Alopecia After Meth Use: Can Meth Cause Hair Loss?

Alopecia can result from methamphetamine drug abuse (hair loss). Meth can lead to skin picking, malnutrition, hair follicle damage, and keratin protein damage, which are linked to hair loss. The first step in treating alopecia caused by meth addiction is to stop using the drug.

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Methamphetamine (also known as crystal meth, ice, and speed) belongs to the same class of drugs as amphetamine, dextroamphetamine, and Adderall.

You may encounter many side effects when taking meth, including hair loss. This can be a challenging aspect of recovery from meth addiction to overcome.

And unfortunately, many people recovering from meth drug use are unaware that their hair loss may be related to meth use.

Here are some tips on how you can deal with hair loss while recovering from meth addiction.

How Meth Use Causes Hair Loss

Alopecia is characterized by patchy or diffuse loss of scalp hair with sparing of eyebrows and eyelashes.

Hair follicles are sensitive to opioids, meth, and other stimulant drugs and will start to break down due to:

Skin Picking

Skin picking may be caused by a malfunction in the dopamine reward pathway.

That’s because dopamine agonist drugs, such as methamphetamine and cocaine, are linked to an uncontrollable impulse to pick the skin among people who use meth.

Picking at one’s skin is also prevalent among those with meth mites or meth sores.

Hair Follicle Damage

Many people who use meth neglect their health care due to frequent meth use. They’re unable to clean or brush their hair.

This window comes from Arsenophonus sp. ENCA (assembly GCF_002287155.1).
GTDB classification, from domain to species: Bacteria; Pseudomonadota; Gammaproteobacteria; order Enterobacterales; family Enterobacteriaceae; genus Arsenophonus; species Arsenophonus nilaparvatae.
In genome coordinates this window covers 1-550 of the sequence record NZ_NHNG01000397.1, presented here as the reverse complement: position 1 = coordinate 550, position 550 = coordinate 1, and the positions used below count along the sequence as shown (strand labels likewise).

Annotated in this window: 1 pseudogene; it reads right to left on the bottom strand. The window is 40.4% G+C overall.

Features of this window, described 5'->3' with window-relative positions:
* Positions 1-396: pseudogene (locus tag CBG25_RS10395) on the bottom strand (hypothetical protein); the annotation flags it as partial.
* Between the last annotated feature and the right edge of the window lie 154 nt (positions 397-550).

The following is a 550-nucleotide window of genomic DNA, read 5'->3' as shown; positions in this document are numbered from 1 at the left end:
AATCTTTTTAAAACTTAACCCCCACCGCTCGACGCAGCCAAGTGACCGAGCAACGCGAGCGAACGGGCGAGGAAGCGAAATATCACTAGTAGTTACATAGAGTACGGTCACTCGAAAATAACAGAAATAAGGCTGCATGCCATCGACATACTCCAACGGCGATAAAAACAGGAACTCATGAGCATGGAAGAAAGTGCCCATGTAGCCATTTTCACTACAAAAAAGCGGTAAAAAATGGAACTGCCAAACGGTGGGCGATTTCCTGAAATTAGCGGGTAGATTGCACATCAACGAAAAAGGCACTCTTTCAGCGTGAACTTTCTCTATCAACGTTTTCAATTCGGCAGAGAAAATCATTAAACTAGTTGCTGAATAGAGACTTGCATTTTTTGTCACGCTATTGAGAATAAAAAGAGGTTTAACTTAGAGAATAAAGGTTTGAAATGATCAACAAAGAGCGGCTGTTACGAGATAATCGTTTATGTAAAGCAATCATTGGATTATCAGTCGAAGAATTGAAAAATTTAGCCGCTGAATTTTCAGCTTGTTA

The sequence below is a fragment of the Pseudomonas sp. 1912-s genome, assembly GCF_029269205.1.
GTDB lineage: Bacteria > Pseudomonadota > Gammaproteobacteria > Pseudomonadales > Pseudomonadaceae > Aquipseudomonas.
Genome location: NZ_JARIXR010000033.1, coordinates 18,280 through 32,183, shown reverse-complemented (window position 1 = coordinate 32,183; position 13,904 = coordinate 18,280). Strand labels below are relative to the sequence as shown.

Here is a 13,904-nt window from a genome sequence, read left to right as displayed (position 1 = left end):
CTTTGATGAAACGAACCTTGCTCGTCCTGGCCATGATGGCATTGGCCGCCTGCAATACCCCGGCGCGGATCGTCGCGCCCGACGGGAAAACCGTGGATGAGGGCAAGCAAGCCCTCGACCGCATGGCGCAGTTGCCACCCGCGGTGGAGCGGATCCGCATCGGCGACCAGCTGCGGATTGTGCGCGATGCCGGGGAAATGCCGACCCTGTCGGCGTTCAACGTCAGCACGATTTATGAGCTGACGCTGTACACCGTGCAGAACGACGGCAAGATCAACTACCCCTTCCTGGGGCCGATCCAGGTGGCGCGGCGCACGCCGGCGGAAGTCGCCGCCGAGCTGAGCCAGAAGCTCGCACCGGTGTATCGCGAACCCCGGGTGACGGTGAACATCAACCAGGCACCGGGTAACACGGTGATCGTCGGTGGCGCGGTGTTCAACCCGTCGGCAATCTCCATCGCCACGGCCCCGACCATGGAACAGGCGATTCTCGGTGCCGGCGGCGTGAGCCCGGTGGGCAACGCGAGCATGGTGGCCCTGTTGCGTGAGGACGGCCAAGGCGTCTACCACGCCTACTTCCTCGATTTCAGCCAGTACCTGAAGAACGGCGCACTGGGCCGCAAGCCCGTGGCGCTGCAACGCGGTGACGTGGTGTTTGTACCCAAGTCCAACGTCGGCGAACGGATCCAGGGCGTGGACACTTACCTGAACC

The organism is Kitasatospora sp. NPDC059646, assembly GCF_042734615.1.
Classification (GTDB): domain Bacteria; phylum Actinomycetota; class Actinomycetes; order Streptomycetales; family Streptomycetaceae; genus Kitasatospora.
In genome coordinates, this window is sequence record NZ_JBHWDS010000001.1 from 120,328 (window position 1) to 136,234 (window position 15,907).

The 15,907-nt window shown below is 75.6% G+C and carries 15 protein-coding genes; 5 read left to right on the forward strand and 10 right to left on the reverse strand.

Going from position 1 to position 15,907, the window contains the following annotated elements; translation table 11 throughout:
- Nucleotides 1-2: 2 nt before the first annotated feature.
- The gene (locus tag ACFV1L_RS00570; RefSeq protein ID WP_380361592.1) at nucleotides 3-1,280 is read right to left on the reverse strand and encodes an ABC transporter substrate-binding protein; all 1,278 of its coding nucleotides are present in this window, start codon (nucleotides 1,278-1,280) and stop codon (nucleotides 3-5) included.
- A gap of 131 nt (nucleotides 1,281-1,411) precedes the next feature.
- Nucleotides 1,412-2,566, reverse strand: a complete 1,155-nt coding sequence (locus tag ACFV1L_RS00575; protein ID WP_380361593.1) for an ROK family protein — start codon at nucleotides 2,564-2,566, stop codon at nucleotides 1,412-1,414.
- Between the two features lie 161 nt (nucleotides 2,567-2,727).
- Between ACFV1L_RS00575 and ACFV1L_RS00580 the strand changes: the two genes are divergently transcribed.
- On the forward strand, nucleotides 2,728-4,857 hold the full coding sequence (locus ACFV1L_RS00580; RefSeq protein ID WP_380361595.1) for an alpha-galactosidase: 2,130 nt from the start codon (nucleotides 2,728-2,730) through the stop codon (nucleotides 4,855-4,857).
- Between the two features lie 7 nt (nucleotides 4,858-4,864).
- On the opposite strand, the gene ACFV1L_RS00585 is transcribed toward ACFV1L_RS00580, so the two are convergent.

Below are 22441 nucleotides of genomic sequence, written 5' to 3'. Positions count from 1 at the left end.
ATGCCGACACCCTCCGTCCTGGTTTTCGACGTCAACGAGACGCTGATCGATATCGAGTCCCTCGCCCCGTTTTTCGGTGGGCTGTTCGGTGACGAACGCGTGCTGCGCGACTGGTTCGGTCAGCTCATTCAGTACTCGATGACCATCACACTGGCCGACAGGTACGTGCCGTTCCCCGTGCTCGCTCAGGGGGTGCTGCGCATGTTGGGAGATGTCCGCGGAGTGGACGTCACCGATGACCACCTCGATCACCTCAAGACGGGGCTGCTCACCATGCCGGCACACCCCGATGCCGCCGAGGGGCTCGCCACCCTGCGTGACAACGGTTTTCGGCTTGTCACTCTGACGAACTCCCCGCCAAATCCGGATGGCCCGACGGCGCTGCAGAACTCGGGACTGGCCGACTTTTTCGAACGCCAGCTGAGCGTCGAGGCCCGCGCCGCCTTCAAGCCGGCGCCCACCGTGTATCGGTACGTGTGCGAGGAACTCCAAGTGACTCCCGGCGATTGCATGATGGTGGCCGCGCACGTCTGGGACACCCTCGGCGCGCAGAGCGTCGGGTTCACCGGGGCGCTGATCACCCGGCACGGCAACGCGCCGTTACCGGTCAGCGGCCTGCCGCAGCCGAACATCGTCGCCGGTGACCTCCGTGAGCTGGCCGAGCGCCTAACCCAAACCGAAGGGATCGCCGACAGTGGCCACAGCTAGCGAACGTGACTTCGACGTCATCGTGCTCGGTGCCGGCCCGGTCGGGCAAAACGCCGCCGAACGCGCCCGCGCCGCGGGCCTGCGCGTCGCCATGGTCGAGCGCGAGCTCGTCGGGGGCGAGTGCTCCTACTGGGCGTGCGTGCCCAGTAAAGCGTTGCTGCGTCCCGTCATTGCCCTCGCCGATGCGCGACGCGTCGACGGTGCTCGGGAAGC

When stray hairs and dead skin cells are not removed regularly, they can cause dandruff, scalp irritation, itching, and hair follicle damage. As a result of this, alopecia may develop over time.


Snorting meth may suppress hunger and cause people to eat less. That may cause malnutrition.

Deficiencies in minerals including biotin, iron, and zinc have been linked to hair loss or brittle, thin hair in people with eating disorders, hunger, or malnutrition.

Damage To Keratin Protein

Hair is made up of the protein keratin. And deficiencies in hair-related minerals like keratin have been linked to hair loss or brittle, thin hair.

Can You Reverse Meth Hair Loss Damage?

With time, much of the damage to hair caused by meth abuse can be reversed. Health professionals may suggest supplements such as biotin hair-skin-nails supplements.

Regular hygiene practices and addressing meth sores can also help safeguard against hair loss.

The most essential step in reversing meth hair loss damage is treating the addiction. It’s crucial to seek professional help and reach out to your support network during the addiction recovery.

In addition to hair loss, meth substance abuse may cause irregular body temperature, and an increase in heart rate and blood pressure that can damage your heart and even cause a heart attack.

To treat meth-induced hair loss and promote hair growth, stop meth use and reduce your stress levels.

Also, consume healthy foods that promote hair development, such as eggs, fatty fish, legumes, seeds, almonds, avocados, and berries.

Treatment Options For Meth Dependence

Meth treatment programs help people live without dependency on meth by providing them with training on dealing with cravings and withdrawal symptoms and avoiding relapse.

The doctor may also prescribe drugs (after an evaluation) to treat co-occurring mental health conditions, such as depression or anxiety, and help restore your physical appearance.

These treatment programs may also help stop alcohol abuse and dependency on other drugs.

Find Addiction Treatment Services At Bedrock Recovery Center

The road to meth addiction recovery starts at Bedrock Recovery Center.

Our accredited, Massachusetts-based treatment center can help you or your loved one recover from substance abuse issues, such as those related to methamphetamine use.

Call us to learn more about our proven-effective addiction treatment programs.

  1. National Library of Medicine
  2. Scientific Reports
  3. Skin Appendage Disorders

Written by Bedrock Recovery Center Editorial Team

© 2023 Bedrock Recovery Center | All Rights Reserved

* This page does not provide medical advice.

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